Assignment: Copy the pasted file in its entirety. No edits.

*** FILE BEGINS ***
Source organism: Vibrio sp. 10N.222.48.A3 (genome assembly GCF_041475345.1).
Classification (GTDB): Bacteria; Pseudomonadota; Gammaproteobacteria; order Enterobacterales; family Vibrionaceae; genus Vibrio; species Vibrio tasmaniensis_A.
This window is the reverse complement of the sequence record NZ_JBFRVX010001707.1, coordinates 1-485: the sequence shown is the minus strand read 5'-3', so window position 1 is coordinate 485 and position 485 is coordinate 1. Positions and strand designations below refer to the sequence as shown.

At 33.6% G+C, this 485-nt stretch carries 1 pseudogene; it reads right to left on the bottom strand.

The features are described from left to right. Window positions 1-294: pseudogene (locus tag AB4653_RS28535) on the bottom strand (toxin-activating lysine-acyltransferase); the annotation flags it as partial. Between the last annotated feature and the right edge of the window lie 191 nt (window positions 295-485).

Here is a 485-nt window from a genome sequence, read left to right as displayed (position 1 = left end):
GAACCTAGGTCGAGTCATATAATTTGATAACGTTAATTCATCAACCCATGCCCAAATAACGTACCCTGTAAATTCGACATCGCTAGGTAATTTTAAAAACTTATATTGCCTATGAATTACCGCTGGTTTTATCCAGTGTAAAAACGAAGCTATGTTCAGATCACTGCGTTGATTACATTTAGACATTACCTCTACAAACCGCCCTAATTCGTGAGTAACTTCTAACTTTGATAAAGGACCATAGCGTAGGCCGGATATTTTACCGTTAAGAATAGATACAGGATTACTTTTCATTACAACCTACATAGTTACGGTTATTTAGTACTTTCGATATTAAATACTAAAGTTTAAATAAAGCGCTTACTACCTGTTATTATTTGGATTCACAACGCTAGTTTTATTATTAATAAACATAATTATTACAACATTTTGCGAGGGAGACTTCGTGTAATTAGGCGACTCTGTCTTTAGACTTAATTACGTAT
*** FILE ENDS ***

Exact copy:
Source organism: Vibrio sp. 10N.222.48.A3 (genome assembly GCF_041475345.1).
Classification (GTDB): Bacteria; Pseudomonadota; Gammaproteobacteria; order Enterobacterales; family Vibrionaceae; genus Vibrio; species Vibrio tasmaniensis_A.
This window is the reverse complement of the sequence record NZ_JBFRVX010001707.1, coordinates 1-485: the sequence shown is the minus strand read 5'-3', so window position 1 is coordinate 485 and position 485 is coordinate 1. Positions and strand designations below refer to the sequence as shown.

At 33.6% G+C, this 485-nt stretch carries 1 pseudogene; it reads right to left on the bottom strand.

The features are described from left to right. Window positions 1-294: pseudogene (locus tag AB4653_RS28535) on the bottom strand (toxin-activating lysine-acyltransferase); the annotation flags it as partial. Between the last annotated feature and the right edge of the window lie 191 nt (window positions 295-485).

Here is a 485-nt window from a genome sequence, read left to right as displayed (position 1 = left end):
GAACCTAGGTCGAGTCATATAATTTGATAACGTTAATTCATCAACCCATGCCCAAATAACGTACCCTGTAAATTCGACATCGCTAGGTAATTTTAAAAACTTATATTGCCTATGAATTACCGCTGGTTTTATCCAGTGTAAAAACGAAGCTATGTTCAGATCACTGCGTTGATTACATTTAGACATTACCTCTACAAACCGCCCTAATTCGTGAGTAACTTCTAACTTTGATAAAGGACCATAGCGTAGGCCGGATATTTTACCGTTAAGAATAGATACAGGATTACTTTTCATTACAACCTACATAGTTACGGTTATTTAGTACTTTCGATATTAAATACTAAAGTTTAAATAAAGCGCTTACTACCTGTTATTATTTGGATTCACAACGCTAGTTTTATTATTAATAAACATAATTATTACAACATTTTGCGAGGGAGACTTCGTGTAATTAGGCGACTCTGTCTTTAGACTTAATTACGTAT